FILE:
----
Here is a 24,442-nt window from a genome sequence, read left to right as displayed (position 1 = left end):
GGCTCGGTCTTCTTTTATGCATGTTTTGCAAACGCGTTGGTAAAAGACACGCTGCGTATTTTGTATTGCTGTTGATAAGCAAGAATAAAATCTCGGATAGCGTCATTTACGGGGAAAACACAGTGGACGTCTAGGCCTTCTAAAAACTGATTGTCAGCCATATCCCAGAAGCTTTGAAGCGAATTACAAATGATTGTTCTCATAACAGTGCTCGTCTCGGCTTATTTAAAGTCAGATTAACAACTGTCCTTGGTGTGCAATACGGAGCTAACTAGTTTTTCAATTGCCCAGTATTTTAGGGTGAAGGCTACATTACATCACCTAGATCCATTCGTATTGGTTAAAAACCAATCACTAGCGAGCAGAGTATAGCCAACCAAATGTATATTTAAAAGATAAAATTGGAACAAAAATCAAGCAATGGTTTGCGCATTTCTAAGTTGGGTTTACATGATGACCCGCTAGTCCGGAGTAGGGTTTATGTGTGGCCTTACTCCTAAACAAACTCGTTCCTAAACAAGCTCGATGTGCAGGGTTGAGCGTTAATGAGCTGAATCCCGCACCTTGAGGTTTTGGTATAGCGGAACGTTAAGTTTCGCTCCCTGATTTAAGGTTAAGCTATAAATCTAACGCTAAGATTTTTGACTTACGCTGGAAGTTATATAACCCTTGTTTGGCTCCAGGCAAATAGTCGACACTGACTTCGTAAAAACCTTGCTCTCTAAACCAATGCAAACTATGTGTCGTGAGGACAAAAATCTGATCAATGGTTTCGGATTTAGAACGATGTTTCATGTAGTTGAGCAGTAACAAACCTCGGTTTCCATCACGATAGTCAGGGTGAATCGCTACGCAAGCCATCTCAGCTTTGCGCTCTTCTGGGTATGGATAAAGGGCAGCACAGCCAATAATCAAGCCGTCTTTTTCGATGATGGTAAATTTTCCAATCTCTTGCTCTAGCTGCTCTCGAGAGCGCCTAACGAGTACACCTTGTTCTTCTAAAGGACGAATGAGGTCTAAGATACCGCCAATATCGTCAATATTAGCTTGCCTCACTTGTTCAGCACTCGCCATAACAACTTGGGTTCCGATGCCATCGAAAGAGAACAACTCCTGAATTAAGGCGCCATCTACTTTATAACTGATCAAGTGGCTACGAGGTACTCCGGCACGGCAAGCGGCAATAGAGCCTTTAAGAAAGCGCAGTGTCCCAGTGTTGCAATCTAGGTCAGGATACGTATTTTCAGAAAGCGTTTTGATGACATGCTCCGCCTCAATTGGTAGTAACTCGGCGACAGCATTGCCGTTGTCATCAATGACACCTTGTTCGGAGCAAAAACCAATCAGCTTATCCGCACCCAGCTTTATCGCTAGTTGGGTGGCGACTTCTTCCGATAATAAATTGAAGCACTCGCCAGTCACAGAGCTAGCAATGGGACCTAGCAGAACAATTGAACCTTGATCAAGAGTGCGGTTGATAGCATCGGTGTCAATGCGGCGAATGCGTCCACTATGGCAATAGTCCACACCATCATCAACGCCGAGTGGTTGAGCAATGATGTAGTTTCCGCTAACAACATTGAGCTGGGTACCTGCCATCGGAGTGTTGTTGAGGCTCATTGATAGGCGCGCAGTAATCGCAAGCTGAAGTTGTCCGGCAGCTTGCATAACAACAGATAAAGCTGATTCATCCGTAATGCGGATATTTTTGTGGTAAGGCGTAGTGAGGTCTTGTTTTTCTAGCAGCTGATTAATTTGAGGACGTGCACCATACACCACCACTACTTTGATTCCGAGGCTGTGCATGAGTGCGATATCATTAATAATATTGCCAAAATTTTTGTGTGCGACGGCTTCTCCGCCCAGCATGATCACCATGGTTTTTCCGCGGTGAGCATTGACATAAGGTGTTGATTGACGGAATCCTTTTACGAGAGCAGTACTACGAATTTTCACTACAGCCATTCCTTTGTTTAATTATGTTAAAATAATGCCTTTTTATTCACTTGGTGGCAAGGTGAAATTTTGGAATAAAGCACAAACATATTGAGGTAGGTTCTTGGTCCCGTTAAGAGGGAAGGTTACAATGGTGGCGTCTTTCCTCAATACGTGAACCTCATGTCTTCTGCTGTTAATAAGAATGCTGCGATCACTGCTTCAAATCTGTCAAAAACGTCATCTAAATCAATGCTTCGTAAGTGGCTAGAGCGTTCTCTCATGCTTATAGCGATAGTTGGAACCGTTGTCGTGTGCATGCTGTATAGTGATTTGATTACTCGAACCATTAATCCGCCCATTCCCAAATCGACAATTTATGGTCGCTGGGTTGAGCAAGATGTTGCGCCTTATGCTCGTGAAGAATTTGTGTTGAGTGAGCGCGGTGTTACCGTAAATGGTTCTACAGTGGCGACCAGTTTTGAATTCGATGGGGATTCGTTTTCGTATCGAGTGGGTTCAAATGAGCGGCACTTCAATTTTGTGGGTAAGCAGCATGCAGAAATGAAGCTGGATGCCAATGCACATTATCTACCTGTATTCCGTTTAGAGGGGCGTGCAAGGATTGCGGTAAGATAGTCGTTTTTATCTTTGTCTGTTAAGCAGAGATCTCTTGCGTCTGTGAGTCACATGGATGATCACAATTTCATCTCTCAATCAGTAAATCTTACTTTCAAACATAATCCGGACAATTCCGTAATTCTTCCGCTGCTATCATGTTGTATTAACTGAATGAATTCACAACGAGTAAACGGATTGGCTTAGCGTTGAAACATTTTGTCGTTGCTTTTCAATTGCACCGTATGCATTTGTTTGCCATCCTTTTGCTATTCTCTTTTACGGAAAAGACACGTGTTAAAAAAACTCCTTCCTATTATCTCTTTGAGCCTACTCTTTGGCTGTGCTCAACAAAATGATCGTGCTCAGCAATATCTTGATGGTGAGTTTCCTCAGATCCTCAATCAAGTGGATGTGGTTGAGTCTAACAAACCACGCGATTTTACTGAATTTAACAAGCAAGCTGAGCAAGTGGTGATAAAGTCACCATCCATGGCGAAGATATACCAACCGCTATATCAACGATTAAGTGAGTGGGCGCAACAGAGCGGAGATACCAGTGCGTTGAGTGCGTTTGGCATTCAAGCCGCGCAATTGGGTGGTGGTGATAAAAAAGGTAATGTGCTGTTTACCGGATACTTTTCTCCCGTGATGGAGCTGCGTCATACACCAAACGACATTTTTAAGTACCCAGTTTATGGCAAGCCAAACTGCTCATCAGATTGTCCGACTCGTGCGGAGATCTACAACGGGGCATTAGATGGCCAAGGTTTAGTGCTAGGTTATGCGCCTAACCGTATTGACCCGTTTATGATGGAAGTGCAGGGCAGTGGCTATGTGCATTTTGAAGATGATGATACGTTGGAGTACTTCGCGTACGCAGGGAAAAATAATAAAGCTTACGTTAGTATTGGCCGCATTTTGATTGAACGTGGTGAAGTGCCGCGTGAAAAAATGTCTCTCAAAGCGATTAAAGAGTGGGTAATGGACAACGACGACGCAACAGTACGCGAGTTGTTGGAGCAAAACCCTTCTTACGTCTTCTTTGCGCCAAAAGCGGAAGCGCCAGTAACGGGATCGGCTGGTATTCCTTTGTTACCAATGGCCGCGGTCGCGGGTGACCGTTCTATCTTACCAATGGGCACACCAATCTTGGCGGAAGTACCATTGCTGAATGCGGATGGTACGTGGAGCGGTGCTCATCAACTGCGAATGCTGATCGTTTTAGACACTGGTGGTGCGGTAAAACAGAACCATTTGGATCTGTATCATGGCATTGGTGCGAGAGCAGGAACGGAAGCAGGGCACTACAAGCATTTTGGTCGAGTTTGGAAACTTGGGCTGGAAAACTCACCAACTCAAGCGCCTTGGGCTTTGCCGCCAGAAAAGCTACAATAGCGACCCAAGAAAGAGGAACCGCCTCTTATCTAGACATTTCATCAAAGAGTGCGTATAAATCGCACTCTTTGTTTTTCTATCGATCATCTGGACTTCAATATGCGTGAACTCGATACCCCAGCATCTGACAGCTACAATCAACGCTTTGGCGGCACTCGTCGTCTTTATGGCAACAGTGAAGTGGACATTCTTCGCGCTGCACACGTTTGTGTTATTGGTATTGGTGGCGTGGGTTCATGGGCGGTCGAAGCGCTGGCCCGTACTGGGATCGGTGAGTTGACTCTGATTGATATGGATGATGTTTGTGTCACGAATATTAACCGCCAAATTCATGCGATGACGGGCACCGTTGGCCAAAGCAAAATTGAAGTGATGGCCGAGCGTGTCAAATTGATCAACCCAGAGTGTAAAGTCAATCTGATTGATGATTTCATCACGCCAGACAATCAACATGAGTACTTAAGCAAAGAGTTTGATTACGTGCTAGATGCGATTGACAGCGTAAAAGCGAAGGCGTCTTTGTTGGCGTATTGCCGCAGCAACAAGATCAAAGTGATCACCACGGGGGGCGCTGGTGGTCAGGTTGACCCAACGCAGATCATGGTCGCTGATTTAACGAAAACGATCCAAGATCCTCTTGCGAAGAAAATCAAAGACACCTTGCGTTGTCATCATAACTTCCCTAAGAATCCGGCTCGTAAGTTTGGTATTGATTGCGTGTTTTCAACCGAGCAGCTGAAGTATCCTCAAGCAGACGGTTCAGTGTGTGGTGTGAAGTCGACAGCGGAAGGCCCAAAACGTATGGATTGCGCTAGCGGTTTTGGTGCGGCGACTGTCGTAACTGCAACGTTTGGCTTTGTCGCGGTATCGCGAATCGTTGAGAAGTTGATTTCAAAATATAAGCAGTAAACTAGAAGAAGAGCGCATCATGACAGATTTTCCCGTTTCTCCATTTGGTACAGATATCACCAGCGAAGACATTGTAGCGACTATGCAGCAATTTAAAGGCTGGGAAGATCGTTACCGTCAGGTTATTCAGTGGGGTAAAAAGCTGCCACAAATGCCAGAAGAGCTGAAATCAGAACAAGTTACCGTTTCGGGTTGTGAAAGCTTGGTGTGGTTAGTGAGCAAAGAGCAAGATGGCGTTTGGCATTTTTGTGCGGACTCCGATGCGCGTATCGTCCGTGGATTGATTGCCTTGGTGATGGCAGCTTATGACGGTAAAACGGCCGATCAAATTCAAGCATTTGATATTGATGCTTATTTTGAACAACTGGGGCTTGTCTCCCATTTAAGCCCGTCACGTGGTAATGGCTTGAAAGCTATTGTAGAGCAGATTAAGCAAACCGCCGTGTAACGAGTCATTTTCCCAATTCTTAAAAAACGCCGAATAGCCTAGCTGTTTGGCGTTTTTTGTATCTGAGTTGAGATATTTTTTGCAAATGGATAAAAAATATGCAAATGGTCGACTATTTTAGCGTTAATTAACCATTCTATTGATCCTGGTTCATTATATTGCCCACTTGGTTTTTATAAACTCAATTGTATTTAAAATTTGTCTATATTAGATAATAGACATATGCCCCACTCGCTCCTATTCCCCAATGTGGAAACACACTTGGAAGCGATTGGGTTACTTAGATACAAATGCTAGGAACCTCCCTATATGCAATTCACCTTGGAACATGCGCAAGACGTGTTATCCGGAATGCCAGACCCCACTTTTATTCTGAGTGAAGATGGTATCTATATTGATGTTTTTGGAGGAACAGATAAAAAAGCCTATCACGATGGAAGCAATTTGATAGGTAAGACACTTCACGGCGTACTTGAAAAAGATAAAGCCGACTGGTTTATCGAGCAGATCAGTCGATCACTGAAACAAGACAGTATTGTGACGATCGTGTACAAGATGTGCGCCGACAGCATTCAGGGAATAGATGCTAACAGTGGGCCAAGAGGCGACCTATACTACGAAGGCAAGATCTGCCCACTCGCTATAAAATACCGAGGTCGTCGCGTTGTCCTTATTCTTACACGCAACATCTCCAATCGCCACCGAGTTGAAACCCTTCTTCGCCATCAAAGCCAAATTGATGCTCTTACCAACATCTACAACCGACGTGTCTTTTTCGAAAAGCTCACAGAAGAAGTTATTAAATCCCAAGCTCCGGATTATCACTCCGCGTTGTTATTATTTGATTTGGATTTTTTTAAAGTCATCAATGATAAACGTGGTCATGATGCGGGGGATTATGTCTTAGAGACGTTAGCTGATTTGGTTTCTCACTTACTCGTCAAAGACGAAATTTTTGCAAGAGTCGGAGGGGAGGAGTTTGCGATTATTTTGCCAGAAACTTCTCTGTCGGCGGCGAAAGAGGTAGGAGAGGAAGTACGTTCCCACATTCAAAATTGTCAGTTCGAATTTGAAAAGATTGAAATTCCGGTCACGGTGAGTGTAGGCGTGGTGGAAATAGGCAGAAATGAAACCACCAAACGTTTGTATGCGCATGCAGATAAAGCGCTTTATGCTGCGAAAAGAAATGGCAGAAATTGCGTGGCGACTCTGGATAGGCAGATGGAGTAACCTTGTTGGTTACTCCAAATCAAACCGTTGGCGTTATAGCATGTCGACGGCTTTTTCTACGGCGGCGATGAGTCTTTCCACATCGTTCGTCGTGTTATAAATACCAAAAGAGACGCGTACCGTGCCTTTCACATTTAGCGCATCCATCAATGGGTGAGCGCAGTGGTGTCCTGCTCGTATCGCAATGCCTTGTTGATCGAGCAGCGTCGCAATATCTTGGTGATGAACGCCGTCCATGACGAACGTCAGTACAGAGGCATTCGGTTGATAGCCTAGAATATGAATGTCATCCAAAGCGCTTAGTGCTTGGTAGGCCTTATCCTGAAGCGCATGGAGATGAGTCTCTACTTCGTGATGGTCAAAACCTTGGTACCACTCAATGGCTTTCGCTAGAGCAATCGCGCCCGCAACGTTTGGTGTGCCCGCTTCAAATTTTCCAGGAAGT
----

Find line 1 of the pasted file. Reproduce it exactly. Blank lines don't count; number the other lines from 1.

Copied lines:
Here is a 24,442-nt window from a genome sequence, read left to right as displayed (position 1 = left end):